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Thursday, September 21, 2006

Authentication, Role-based Security, and SQL Reporting Services Web Services

Credentials and ASP.NET
Determing what DefaultCredentials represents in an ASP.NET environment is more difficult. In a default installation, with no impersonation in place, DefaultCredentials will be the credentials for the ASP.NET process. The ASP.NET process runs as the ASPNET account (in IIS 5.0), or the
NETWORK SERVICE account (in IIS 6.0). At this point we need to break down the scenario into local reporting server versus remote reporting server environments.

Local Server

If the web application is on the same server as the Reporting Services web service, the call will authenticate using DefaultCredentials, but you are probably seeing the “permissions are insufficient” exception. One solution to this problem is adding the ASPNET or NETWORK SERVICE account into a role in Reporting Services, but take care before making this decision. If you were to place the ASPNET account into the System Administrators role, for example, anyone with access to your web application is now a Reporting Services administrator.

Alternatively, you can use impersonation in ASP.NET. You can enable impersonation for the application, for a subdirectory of pages, or for individual pages, using the identity element in web.config (see more resources for additional information). When using impersonation, it is important to deny access to anonymous users, as shown below:
    <authentication mode="Windows"/>
    <identity impersonate="true"/>
        <deny users="?"/>
        <allow users="*"/>

WIth impersonation the ASP.NET page will execute with the security context of the client, and web service calls to the same machinewill also be made with the security context of the client (using DefaultCredentials). You will still need to configure role-based security for each user to give each user authorization to perform actions.

Remote Server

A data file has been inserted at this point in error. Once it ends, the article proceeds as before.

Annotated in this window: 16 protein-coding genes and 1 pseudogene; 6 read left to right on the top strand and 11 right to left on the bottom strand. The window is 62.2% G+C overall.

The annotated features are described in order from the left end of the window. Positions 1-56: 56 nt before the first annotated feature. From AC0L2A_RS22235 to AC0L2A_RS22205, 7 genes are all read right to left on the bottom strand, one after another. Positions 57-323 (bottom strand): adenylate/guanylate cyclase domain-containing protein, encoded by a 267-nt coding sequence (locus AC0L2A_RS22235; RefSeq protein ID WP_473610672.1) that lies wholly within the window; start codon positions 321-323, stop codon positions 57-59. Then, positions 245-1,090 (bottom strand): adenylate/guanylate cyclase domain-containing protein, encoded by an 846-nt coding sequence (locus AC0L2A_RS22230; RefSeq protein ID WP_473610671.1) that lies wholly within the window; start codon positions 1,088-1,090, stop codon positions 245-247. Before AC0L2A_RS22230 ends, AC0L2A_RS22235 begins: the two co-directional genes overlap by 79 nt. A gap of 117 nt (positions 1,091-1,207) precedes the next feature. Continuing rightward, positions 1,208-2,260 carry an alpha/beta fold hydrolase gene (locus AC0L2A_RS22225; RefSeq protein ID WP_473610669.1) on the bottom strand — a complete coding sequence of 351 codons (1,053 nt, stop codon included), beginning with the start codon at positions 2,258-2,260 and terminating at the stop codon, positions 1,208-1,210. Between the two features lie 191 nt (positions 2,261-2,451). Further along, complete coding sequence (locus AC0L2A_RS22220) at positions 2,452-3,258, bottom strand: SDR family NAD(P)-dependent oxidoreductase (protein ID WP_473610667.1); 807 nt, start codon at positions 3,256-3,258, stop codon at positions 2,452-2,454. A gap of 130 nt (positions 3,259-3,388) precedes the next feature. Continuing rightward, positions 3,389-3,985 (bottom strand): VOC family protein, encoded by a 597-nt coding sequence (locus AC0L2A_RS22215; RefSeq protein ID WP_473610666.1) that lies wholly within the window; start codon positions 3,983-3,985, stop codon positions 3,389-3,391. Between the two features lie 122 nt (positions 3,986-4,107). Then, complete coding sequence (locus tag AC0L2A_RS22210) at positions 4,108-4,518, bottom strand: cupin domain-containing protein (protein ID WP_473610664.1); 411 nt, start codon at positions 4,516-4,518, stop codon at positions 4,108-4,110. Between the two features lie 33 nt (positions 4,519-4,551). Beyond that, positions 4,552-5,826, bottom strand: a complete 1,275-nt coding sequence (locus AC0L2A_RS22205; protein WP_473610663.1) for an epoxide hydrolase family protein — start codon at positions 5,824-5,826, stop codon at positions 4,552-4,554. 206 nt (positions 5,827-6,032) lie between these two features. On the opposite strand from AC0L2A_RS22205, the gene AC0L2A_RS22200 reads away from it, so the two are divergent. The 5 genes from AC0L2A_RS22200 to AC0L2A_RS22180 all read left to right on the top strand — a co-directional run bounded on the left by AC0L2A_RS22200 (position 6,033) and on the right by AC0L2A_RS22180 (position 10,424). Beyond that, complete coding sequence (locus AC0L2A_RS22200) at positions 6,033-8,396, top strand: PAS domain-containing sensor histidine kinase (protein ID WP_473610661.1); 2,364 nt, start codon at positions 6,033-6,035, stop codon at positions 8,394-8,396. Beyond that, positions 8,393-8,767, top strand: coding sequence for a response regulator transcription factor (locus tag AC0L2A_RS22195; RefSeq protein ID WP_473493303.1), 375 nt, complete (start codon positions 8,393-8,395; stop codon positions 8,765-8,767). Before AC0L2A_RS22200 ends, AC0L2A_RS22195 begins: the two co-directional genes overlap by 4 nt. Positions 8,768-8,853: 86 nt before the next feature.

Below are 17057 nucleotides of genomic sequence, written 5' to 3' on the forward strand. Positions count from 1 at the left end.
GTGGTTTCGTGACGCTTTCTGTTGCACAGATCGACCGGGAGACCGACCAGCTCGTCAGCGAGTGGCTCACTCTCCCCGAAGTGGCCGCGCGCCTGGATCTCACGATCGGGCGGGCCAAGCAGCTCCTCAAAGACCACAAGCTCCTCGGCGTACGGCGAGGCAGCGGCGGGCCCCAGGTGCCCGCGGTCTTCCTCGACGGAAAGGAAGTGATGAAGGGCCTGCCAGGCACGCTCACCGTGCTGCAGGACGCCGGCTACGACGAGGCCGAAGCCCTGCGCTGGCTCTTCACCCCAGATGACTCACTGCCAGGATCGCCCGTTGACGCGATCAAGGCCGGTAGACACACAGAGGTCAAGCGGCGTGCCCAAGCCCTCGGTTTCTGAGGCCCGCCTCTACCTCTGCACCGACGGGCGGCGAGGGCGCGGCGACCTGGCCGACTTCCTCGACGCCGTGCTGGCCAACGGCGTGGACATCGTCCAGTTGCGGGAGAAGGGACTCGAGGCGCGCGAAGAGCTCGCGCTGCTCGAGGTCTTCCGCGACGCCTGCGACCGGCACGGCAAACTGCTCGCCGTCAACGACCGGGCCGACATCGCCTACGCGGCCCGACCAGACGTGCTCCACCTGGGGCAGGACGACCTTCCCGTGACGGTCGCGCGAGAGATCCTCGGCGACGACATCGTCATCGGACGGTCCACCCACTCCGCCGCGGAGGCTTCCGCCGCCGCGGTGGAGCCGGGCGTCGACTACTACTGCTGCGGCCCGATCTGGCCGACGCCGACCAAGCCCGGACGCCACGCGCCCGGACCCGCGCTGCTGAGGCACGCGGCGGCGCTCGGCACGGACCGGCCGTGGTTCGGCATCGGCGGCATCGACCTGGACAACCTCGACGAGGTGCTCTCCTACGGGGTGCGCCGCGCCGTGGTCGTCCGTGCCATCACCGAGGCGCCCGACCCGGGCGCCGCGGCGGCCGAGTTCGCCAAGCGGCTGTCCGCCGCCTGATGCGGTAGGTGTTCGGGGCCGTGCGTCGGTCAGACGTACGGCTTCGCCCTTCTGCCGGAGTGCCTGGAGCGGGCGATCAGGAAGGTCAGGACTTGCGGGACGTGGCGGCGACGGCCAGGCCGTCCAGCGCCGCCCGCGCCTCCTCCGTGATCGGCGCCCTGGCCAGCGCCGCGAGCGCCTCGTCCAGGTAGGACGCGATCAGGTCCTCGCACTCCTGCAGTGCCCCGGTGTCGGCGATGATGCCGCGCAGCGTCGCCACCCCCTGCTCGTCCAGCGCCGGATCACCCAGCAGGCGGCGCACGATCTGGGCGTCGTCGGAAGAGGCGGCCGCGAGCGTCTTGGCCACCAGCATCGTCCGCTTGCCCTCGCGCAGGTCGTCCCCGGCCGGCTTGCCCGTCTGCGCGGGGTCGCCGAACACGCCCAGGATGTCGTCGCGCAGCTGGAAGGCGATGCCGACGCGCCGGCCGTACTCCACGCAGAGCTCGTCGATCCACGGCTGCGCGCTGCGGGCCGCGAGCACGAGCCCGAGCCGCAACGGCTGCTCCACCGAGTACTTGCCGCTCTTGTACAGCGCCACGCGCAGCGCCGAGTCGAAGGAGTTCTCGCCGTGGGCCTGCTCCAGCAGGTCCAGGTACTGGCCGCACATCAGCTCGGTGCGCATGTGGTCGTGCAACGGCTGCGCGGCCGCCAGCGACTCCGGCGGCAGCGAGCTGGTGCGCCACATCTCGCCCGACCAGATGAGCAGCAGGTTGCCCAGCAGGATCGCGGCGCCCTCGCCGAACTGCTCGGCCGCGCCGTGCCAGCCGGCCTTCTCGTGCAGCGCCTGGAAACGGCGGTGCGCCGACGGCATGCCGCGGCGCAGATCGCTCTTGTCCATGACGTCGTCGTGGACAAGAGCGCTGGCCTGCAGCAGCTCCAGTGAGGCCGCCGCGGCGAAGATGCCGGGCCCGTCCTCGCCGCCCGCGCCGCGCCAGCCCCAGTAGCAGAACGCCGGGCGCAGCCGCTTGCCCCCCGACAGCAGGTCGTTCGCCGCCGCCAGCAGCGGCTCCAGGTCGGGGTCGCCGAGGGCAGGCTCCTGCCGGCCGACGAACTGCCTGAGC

When a web application makes web service calls to a remote report server, there are additional complications. If you are using impersonation, there is a one-hop limit with NTLM authentication. The client’s credentials make one hop from the client machine to the web server, and ASP.NET can use these credentials to impersonate the client on the same machine only. For ASP.NET to use the credentials on another remote machine would require the credentials to make a second hop, which does not happen - the call will go to the remote machine with the credentials of the ASP.NET process instead. Since the ASP.NET process runs under a local machine account by default, the remote server will not authenticate the credentials and the call will fail with an access denied message.

There are a number of solutions in this scenario.

First, you can look at enabling Kerberos delegation, which is beyond the scope of this article, but you can read about delegation in the article How To Configure an ASP.NET Application for a Delegation Scenario. Using delegation would allow you to have the client’s credentials make the additional hop to reach the report server, which in turn gives you more granular control over authorizations by placing users and groups into roles instead of process accounts.

Another option is to run the ASP.NET process under an account with permissions to the report server. For example, the ASP.NET process could run under a domain account. For details, see the article: ASP.NET Process Identity. A similar strategy would be to synchronize the ASPNET / NETWORK SERVICE accounts on both the application server and the reporting server by matching thier passwords and configuring ASP.NET to use the password. Using these options you’ll need to add the ASP.NET process account into a role on the report server. Unfortunately, anyone with access to your web application will now be in this role, so your application will become responsible for more granular authorization checks.

Finally, you can pass credentials from ASP.NET to the reporting server using the NetworkCredential class shown earlier in the article. All the same caveats apply in regards to storing a username and password in code or in an XML config file.

Once you’ve avoided all of the access denied messages, it’s time to configure role-base security.

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